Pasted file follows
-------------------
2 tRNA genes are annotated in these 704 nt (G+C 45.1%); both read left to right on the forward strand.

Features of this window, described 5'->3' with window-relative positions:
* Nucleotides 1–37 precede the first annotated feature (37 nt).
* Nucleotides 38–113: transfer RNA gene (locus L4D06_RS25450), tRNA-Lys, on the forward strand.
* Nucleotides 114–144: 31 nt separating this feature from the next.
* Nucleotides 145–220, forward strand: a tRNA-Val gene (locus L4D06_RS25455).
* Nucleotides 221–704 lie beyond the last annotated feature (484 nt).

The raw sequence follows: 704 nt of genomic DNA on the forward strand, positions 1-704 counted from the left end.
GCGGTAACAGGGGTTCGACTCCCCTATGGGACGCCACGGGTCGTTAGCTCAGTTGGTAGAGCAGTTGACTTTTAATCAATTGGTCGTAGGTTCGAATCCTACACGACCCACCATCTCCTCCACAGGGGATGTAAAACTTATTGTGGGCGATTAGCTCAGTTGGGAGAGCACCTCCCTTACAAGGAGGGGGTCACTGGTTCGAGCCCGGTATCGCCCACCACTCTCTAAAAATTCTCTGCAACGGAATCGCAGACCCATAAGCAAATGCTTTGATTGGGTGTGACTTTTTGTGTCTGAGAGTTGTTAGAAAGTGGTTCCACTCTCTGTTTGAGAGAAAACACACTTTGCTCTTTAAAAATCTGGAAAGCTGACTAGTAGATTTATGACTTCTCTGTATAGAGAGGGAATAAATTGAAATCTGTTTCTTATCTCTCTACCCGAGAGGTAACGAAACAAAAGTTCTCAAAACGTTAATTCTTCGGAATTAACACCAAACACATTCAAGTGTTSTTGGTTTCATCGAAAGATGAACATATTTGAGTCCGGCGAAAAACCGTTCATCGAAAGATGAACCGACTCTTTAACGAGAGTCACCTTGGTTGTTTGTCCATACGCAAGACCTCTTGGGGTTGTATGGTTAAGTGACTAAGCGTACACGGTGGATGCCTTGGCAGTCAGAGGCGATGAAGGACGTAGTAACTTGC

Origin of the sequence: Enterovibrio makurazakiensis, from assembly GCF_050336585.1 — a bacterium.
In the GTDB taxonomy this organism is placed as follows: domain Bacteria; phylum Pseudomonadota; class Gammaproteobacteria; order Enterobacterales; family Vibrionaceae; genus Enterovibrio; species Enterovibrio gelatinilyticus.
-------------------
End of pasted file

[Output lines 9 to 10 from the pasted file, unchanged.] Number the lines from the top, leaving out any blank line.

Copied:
GCGGTAACAGGGGTTCGACTCCCCTATGGGACGCCACGGGTCGTTAGCTCAGTTGGTAGAGCAGTTGACTTTTAATCAATTGGTCGTAGGTTCGAATCCTACACGACCCACCATCTCCTCCACAGGGGATGTAAAACTTATTGTGGGCGATTAGCTCAGTTGGGAGAGCACCTCCCTTACAAGGAGGGGGTCACTGGTTCGAGCCCGGTATCGCCCACCACTCTCTAAAAATTCTCTGCAACGGAATCGCAGACCCATAAGCAAATGCTTTGATTGGGTGTGACTTTTTGTGTCTGAGAGTTGTTAGAAAGTGGTTCCACTCTCTGTTTGAGAGAAAACACACTTTGCTCTTTAAAAATCTGGAAAGCTGACTAGTAGATTTATGACTTCTCTGTATAGAGAGGGAATAAATTGAAATCTGTTTCTTATCTCTCTACCCGAGAGGTAACGAAACAAAAGTTCTCAAAACGTTAATTCTTCGGAATTAACACCAAACACATTCAAGTGTTSTTGGTTTCATCGAAAGATGAACATATTTGAGTCCGGCGAAAAACCGTTCATCGAAAGATGAACCGACTCTTTAACGAGAGTCACCTTGGTTGTTTGTCCATACGCAAGACCTCTTGGGGTTGTATGGTTAAGTGACTAAGCGTACACGGTGGATGCCTTGGCAGTCAGAGGCGATGAAGGACGTAGTAACTTGC

Origin of the sequence: Enterovibrio makurazakiensis, from assembly GCF_050336585.1 — a bacterium.